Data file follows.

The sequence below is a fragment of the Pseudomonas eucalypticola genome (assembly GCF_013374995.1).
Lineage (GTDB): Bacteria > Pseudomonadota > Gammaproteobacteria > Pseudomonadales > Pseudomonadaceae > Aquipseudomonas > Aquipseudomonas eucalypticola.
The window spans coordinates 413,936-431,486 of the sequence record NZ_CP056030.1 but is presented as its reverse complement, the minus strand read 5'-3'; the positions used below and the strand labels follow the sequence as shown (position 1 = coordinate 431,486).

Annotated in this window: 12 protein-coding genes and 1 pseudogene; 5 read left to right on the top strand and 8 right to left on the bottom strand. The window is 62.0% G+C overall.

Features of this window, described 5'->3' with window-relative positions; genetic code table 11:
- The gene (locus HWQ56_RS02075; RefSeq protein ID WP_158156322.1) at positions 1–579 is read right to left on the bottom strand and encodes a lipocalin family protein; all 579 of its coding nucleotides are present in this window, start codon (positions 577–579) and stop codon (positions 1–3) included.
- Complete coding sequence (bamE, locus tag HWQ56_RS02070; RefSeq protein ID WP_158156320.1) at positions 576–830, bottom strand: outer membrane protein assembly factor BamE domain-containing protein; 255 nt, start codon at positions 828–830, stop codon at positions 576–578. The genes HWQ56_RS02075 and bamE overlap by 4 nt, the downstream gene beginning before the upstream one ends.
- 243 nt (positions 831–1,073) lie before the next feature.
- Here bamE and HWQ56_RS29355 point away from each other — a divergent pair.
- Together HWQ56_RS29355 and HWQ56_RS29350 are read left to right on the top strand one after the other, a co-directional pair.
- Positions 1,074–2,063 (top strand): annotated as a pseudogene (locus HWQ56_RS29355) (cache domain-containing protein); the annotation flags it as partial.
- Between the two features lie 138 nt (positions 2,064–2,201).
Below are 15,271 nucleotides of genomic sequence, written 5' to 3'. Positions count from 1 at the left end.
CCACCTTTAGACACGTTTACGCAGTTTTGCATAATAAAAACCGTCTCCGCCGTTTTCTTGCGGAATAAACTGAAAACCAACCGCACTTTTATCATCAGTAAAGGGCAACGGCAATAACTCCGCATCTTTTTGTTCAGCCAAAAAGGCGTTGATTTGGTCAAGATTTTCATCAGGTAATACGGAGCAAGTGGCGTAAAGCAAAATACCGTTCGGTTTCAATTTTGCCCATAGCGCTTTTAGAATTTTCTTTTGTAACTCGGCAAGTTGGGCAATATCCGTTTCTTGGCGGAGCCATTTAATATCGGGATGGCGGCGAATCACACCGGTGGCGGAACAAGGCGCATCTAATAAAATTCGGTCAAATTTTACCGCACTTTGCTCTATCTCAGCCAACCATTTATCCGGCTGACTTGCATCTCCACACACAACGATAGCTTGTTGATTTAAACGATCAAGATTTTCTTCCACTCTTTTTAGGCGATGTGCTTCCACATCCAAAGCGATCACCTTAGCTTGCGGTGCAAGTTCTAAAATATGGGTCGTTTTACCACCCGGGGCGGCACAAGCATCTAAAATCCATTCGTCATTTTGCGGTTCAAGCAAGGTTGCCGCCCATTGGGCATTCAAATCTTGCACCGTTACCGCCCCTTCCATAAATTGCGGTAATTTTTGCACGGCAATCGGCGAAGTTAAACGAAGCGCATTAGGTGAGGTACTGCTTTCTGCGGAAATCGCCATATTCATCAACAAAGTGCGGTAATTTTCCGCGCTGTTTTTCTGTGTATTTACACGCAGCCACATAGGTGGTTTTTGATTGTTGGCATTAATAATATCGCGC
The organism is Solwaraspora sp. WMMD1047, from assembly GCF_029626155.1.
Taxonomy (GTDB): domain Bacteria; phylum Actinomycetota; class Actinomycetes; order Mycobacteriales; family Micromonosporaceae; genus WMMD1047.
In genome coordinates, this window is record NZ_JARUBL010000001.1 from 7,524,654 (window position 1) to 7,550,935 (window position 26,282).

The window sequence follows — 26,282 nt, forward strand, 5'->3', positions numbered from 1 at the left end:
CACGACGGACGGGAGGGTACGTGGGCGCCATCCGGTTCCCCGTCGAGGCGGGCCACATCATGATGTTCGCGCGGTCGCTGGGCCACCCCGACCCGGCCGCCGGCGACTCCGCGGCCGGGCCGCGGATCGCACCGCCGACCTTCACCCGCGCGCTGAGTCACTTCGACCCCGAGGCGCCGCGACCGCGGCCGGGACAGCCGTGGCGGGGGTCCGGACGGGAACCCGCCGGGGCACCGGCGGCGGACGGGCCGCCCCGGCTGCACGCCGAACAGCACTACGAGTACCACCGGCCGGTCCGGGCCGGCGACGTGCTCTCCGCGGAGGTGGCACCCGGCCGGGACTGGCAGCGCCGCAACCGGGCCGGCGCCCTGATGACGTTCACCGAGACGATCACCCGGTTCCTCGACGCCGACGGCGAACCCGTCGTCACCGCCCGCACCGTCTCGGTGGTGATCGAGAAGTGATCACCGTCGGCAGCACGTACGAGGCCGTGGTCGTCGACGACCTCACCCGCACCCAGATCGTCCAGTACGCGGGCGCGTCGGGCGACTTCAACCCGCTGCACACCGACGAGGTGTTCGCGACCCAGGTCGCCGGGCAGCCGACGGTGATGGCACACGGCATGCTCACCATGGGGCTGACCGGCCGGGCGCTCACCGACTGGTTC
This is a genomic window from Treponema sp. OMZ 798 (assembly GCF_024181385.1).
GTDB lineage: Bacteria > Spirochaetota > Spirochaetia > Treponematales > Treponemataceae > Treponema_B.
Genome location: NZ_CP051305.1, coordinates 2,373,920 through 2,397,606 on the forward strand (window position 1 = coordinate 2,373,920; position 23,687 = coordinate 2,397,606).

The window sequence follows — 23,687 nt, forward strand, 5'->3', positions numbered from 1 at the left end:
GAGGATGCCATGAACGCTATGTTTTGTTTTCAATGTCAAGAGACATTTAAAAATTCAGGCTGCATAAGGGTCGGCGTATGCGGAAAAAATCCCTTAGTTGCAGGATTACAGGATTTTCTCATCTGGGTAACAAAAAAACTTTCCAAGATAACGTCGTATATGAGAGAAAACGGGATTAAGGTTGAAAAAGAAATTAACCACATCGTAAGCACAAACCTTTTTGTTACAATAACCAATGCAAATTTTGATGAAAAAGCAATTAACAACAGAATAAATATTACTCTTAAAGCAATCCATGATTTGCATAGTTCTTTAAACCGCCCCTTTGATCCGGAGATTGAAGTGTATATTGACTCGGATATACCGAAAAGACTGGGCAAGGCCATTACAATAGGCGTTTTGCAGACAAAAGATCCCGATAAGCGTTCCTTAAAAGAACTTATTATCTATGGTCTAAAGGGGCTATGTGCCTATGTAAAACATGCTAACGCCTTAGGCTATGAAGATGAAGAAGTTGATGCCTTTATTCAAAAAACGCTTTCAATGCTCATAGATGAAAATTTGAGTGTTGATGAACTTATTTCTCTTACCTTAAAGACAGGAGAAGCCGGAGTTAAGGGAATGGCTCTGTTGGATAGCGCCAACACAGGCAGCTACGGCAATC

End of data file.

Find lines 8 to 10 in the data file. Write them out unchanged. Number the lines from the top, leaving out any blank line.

- 243 nt (positions 831–1,073) lie before the next feature.
- Here bamE and HWQ56_RS29355 point away from each other — a divergent pair.
- Together HWQ56_RS29355 and HWQ56_RS29350 are read left to right on the top strand one after the other, a co-directional pair.